New Discoveries In The Wake Of Japan's Quake. Some additional information from physorg.com: "What tripped scientists up was a lack of recent activity in the area, Jordan said. The last earthquake of this magnitude along this plate boundary occurred in the year 869. Seismologists had been debating the fault's potential to break, but they had little data to go on. "The question was whether that section had locked - accumulating strain - or was it slipping slowly," Jordan said. "We now know that this is a plate boundary that was locked."
Q: You mean there were no hints at all?
A: Brian Atwater, a USGS seismologist based in Seattle, said that Japanese GPS data collected since the 1990s showed that the coast of Japan was being pulled inland at a rate of about 25 feet per century, another indication that the plates were stuck and energy was building between them."
Extreme Force. The photo of the aftermath of the May, 2007 Greensburg tornado (F-5) is a reminder of the brutal forces of nature capable of leveling entire towns. Photo courtesy of the Wichita Eagle. Stu Ostro from the Weather Channel has a post showing other examples of entire towns and coastal cities being wiped off the map. People often forget how powerful moving water can be. His comments: "Then today I saw the photograph below of a town in coastal Japan, which instantly made me think of other similar stunning images of annihilation, images of the extreme force that can be unleashed in our world by the atmosphere, the Earth, and its human inhabitants."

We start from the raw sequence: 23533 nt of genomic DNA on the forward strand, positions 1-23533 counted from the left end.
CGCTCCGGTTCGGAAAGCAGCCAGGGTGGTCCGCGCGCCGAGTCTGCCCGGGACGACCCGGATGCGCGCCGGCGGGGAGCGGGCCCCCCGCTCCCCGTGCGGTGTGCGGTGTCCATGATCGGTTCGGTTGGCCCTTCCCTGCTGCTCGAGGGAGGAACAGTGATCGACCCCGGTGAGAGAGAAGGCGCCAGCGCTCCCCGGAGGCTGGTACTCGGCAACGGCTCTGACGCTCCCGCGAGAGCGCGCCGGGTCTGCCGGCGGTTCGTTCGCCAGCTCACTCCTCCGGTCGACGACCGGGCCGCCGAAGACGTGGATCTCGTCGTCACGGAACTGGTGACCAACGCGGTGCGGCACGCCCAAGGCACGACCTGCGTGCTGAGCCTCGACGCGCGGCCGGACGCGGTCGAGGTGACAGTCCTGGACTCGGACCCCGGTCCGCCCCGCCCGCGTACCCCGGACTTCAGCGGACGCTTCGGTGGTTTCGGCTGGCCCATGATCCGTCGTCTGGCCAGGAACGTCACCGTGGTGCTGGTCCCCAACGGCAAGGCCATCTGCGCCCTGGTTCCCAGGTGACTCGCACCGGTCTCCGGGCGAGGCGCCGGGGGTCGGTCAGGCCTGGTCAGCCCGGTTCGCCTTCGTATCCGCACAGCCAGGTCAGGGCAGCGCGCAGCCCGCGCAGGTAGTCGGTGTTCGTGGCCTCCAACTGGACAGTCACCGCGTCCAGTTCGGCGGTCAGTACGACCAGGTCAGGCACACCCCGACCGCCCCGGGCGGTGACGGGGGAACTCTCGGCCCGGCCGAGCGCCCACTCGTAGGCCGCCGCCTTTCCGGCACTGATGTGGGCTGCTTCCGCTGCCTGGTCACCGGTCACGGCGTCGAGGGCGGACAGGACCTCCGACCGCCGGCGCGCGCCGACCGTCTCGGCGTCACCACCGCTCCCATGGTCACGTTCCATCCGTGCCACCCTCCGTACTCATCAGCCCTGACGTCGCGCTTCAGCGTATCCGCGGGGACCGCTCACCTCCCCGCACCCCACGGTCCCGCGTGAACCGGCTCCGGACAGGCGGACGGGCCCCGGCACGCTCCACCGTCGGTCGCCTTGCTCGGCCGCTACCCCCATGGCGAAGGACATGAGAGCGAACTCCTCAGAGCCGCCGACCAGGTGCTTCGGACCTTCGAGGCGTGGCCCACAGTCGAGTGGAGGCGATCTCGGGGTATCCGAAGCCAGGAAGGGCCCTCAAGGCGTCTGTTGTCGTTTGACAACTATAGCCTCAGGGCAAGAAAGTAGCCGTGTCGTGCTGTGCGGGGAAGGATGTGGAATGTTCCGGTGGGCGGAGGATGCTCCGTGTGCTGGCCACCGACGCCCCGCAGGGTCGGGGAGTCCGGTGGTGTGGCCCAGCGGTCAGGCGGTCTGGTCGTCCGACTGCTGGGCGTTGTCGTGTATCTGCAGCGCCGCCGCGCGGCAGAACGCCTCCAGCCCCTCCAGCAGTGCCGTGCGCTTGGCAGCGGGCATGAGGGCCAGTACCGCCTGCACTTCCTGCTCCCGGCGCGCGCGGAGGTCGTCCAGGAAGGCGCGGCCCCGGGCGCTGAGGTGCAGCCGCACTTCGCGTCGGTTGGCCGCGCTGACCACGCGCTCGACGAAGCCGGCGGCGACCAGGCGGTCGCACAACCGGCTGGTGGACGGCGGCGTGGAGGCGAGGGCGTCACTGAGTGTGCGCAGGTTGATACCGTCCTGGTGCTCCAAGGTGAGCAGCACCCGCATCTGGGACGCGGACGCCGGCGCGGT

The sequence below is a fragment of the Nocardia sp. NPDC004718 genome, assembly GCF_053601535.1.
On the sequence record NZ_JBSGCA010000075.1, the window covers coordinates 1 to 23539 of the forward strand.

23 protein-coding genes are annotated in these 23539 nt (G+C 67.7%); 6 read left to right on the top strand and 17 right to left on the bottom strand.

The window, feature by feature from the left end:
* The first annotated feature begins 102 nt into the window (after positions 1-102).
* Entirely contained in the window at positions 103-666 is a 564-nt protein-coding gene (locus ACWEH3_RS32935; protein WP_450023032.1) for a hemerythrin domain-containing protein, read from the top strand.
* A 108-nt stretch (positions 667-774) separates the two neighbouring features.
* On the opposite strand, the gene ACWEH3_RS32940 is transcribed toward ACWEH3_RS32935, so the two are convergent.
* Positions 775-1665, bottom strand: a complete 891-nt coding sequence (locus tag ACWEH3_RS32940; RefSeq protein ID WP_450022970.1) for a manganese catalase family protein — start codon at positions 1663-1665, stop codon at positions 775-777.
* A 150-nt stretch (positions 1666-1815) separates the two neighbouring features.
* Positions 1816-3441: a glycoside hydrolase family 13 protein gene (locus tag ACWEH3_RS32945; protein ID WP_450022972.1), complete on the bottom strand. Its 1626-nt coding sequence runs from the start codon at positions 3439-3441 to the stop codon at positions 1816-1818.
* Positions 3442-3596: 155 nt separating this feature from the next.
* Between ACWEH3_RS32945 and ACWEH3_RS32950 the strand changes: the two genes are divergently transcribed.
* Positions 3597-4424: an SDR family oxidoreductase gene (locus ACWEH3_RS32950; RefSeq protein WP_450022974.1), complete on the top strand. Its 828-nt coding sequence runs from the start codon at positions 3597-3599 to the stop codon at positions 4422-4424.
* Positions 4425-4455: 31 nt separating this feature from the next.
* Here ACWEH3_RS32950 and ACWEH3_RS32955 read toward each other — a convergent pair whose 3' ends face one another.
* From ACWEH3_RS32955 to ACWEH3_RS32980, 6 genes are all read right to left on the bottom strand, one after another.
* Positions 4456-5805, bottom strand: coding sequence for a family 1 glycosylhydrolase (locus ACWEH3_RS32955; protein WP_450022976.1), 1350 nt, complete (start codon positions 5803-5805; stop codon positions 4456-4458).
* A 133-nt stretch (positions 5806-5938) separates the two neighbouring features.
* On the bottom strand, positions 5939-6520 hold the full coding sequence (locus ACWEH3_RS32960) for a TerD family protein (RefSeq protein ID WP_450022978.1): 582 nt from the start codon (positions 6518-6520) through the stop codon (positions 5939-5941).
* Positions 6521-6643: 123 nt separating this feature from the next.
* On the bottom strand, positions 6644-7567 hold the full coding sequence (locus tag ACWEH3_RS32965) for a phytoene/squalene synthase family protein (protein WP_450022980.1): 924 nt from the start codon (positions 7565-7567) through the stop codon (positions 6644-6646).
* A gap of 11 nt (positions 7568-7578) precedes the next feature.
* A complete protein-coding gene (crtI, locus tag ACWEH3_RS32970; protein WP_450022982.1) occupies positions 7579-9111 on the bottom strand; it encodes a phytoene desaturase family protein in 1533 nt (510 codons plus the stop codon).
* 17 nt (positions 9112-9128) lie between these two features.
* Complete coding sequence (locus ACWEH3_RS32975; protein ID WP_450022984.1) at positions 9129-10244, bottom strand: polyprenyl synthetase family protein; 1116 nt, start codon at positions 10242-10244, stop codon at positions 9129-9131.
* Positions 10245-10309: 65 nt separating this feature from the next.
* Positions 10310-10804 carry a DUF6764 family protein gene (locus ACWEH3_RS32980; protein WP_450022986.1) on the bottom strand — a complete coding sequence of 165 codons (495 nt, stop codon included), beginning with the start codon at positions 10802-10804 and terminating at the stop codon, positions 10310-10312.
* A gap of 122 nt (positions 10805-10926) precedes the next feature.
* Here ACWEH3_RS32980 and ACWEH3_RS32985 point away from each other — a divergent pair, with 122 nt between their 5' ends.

The iPad2: Complete Coverage. Yes, techno-geek that I am I ran out to the MOA Mall of America store Friday evening to see if the iPad2 REALLY is better than the iPad (1). It is. It's faster, slimmer, lighter - all the things I wish I could be. Apps load up much faster, multi-tasking is smoother, the video camera is surprisingly good, the front-facing camera perfect for videoconferencing (Facetime is pretty amazing). I can accomplish 80% of what I can do on my laptop - instantly, no boot up, no viruses (yet). It's a significant improvement over what was already an amazingly sleek slab of tech. Here's a story from Gizmodo: "The iPad 2 is here. And yeah, it's pretty great. Despite the early looks, we're still finding surprises. Like? The screen is definitely better than the original iPad's. That's just the beginning. Here's a summary of our ongoing iPad 2 coverage, from speedtests and graphics battles versus the original iPad to essential apps and app deals), a possible answer to that most pressing of questions— white or black iPad? —and a quick buying guide."